September 22, 2013

How Long Will Your Words Last?

Quaker-DiaryWho would expect a diary to last hundreds of years? Someone told me a few years ago about conversion journals written by Quaker women as part of what might be called an initiation into the faith. If my source was correct, the women were required to keep these diaries, presumably to demonstrate the strength of their faith and their worthiness to be accepted as members of the Religious Society of Friends.

The Lippincott tribe is descended from Quaker ancestors Richard and Abigail Lippincott, who arrived in the colonies in the mid-1500s seeking relief from persecution by the Church of England. A few years ago my husband received a copy of the Quaker marriage certificate of his grandfather’s great-grandparents, signed by everyone who witnessed the ceremony. He decided to donate this historic document to the Special Collections kept by Haverford College. During a recent visit to deliver the document, I asked to see some of these women’s conversion diaries. Unfortunately the collection includes nothing specifically identified as a conversion diary is included in the collection, but they do have a sizeable collection of other journals. I scanned the list and found a promising volume written by Anna. I’m chagrinned to realize I neglected to note her last name or the dates of the diary, but it was referenced as a “spiritual diary” and I do know that it dates to pre-Revolutionary times, so it’s about 250 years old. 

With a bit of ceremony, after I completed the formal registration and request, the volume was brought forth from it’s protected location and placed on green velvet-covered foam blocks that positioned it for reading.

“Don’t worry about harming it,” the librarian told me. “It’s sturdier than it looks.” He chilled my blood by picking it up and flexing the spine to demonstrate. The volume consists of hand sewn signatures. I couldn’t tell for sure how they were held together, because the spine was covered, but many seemed quite loose. The pages felt a bit slick, due to an invisible layer of ultra-sheer silk applied to protect them and avert further aging damage.

The text was challenging to read, written in flowery old script. Anna was thrifty with her paper. She used small handwriting and close spacing between lines, further complicating the reading by our eyes, unaccustomed to her style. Occasional ink blots didn’t help.

How I would have loved to sit there for a week and deeply ponder her words, puzzling out obscure ones and ruminating on meanings to plunge into her world. Unfortunately, our time was limited, and I had to make do with skimming several pages while my husband poured over Minutes of Cropwell meeting where his ancestors played leading roles. What I found was a powerful testament of faith, reminding me of the first four lines of the magnificat or Song of Mary:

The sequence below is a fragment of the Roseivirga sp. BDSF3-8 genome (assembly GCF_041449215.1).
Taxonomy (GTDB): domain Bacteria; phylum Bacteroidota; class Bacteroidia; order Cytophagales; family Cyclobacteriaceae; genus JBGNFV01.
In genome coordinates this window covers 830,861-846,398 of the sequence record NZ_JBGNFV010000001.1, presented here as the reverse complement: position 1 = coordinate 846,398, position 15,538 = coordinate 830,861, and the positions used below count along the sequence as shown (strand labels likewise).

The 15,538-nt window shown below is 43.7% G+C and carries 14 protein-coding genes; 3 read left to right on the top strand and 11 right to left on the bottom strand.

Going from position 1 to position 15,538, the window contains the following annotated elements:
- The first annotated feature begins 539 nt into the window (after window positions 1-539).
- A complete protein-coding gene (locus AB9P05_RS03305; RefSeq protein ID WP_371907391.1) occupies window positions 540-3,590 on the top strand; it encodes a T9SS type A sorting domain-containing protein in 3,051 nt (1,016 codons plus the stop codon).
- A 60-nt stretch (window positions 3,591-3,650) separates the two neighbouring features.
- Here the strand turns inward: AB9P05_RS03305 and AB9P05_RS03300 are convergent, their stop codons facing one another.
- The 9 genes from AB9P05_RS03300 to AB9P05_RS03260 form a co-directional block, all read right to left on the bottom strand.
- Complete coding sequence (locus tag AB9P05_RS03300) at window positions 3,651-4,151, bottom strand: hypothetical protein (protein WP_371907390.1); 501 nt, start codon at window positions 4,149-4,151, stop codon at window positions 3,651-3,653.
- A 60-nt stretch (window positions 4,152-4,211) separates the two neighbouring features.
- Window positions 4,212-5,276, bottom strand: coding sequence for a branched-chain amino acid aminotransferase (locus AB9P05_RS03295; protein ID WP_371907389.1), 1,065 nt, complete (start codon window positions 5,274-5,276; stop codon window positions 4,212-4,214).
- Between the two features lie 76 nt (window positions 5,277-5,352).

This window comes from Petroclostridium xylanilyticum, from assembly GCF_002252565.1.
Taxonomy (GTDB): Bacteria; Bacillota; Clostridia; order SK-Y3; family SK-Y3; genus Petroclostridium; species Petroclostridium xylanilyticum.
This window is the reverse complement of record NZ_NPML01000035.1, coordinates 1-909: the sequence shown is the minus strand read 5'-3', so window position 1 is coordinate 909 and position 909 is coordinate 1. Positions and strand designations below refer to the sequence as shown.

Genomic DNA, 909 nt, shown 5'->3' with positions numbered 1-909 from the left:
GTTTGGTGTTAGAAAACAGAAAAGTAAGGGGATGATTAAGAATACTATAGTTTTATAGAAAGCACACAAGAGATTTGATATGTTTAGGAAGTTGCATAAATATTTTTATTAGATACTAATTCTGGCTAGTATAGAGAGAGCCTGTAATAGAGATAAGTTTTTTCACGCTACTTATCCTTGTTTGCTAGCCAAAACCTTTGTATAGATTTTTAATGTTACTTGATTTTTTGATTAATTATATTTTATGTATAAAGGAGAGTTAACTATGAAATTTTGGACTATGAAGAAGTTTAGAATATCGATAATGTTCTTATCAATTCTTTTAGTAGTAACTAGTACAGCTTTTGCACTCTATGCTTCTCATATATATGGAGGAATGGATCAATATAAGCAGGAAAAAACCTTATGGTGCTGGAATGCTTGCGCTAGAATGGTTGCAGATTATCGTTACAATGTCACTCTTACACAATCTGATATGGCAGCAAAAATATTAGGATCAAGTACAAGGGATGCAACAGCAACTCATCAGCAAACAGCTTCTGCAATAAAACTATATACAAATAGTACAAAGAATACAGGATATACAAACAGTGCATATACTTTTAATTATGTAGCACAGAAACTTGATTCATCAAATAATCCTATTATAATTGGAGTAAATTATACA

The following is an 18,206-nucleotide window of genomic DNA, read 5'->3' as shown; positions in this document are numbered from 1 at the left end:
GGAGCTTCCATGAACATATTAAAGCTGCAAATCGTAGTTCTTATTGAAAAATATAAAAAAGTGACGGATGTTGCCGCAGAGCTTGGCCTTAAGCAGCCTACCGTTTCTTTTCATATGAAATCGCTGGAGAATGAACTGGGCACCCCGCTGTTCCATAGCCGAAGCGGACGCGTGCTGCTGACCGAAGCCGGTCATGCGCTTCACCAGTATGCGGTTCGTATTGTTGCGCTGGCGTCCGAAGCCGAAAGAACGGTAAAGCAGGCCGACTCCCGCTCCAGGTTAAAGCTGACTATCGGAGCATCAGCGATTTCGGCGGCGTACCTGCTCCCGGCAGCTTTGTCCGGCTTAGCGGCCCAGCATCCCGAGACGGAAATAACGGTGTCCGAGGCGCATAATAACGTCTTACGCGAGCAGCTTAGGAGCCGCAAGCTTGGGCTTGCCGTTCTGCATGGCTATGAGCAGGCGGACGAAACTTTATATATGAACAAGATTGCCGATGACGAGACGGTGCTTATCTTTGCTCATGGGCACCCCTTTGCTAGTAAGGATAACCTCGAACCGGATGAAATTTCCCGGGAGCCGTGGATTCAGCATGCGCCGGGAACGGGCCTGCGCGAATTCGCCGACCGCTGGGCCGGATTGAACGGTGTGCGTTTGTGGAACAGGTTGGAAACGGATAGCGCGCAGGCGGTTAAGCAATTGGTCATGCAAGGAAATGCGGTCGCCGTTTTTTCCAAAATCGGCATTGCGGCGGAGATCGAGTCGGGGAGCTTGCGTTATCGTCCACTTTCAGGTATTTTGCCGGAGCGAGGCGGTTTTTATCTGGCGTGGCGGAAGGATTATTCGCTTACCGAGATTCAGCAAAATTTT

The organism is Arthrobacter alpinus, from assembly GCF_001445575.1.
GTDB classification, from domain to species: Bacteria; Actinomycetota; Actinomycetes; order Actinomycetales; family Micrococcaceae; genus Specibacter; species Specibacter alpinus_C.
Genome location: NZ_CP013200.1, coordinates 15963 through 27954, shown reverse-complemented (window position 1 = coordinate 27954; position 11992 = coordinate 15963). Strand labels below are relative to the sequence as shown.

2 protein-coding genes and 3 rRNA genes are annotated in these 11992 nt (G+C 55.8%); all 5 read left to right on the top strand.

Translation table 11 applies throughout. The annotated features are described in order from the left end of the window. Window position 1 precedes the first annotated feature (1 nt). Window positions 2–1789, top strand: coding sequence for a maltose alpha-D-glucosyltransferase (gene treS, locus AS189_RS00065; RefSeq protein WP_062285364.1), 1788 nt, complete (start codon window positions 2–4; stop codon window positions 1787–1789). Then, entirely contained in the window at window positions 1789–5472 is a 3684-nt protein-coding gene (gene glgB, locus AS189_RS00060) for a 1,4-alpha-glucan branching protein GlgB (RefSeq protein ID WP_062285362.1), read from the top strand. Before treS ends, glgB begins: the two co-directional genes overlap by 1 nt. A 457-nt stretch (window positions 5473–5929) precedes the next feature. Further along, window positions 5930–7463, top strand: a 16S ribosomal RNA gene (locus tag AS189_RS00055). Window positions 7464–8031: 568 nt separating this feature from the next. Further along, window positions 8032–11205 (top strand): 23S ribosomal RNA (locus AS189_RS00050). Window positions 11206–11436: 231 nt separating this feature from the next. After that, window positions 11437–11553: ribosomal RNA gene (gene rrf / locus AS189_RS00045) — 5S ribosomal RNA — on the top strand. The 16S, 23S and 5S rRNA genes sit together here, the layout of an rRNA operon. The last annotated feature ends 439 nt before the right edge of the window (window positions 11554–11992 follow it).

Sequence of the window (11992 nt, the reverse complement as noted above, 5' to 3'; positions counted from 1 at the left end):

My soul doth magnify the Lord. And my spirit hath rejoiced in God my Saviour. Because he hath regarded the humility of his handmaid; for behold from henceforth all generations shall call me blessed.—Luke 1:46-47

Such flowery, passionate language surprised me, coming from a devoted member of a sect traditionally known for stoicism.  Perhaps that element of surprise underlines the importance of this document. It challenges me to revisit assumptions. It informs me more accurately of how things really were. And isn’t that exactly what most of us hope our words will do? Set the record straight at some future time and inspire others to expand understanding?

That old diary and the Meeting Minutes are sturdy. Even without preservation they would probably remain legible and valuable for at least another century. Will our digital output endure as long? I can’t imagine it will. I’m reminded that a copy or few, printed in durable ink on acid-free paper, will increase their odds of long-term survival. Unless you plan to burn your journals, use archival quality volumes to  create a legacy for centuries to come.

Write now: make a plan for preserving print copies of at least your most important stories. Look for sources of acid-free archival quality journals. Then write something something that will set a record straight about your life or family.

1 comment :

Sherrey Meyer said...

Sharon, this post is fascinating. To read from a journal over 250 years old is an almost unbelievable act. Years ago we visited Ephrata Cloister in Ephrata, PA, and there we s

Post a Comment